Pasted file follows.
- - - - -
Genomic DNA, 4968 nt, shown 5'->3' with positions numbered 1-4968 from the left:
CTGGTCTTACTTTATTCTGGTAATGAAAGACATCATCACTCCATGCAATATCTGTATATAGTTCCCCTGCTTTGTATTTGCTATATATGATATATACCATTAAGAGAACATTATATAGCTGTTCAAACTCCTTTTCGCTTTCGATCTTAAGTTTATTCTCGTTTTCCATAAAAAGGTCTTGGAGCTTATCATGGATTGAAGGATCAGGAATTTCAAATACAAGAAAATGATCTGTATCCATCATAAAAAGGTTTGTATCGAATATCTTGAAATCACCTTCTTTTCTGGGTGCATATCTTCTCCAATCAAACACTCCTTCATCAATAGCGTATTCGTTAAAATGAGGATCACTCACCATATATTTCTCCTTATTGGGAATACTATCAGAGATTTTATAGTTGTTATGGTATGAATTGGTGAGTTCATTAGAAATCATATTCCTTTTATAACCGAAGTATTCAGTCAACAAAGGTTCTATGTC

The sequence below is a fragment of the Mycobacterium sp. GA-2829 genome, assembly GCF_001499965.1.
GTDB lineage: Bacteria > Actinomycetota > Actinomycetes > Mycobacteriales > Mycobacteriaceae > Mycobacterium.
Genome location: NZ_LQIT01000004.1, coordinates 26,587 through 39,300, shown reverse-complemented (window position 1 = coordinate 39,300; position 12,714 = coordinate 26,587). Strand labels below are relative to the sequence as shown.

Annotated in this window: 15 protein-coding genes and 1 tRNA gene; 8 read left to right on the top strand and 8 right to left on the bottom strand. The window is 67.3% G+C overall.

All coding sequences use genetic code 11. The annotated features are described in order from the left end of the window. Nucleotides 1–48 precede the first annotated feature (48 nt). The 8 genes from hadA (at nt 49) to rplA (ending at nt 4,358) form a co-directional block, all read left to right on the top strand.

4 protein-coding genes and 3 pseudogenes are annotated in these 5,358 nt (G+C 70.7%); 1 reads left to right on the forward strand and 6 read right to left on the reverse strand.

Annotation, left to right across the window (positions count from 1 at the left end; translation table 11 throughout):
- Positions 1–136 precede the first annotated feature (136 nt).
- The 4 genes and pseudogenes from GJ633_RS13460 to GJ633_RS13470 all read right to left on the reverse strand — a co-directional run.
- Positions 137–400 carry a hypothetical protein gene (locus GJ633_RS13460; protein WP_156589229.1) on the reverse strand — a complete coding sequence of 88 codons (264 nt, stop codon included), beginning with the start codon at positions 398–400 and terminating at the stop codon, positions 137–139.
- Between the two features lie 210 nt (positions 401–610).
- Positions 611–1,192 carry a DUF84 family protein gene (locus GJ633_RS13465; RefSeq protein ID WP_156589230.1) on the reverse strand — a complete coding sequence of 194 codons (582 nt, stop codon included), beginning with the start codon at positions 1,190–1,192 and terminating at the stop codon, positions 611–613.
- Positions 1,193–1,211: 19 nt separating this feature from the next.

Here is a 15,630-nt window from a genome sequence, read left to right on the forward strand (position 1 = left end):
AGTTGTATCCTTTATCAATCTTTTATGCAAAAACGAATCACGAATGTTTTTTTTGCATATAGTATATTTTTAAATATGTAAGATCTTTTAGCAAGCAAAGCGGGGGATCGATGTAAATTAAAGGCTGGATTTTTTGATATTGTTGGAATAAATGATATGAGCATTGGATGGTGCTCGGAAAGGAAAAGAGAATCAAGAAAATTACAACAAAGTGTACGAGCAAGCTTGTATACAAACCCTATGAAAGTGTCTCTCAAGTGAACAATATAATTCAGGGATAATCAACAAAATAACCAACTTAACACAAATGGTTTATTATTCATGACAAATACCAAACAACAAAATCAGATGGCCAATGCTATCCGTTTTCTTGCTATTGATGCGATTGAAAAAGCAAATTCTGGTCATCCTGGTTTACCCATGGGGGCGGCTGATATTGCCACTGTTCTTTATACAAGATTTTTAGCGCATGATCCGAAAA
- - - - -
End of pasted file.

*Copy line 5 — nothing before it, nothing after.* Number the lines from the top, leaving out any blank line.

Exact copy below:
Genome location: NZ_LQIT01000004.1, coordinates 26,587 through 39,300, shown reverse-complemented (window position 1 = coordinate 39,300; position 12,714 = coordinate 26,587). Strand labels below are relative to the sequence as shown.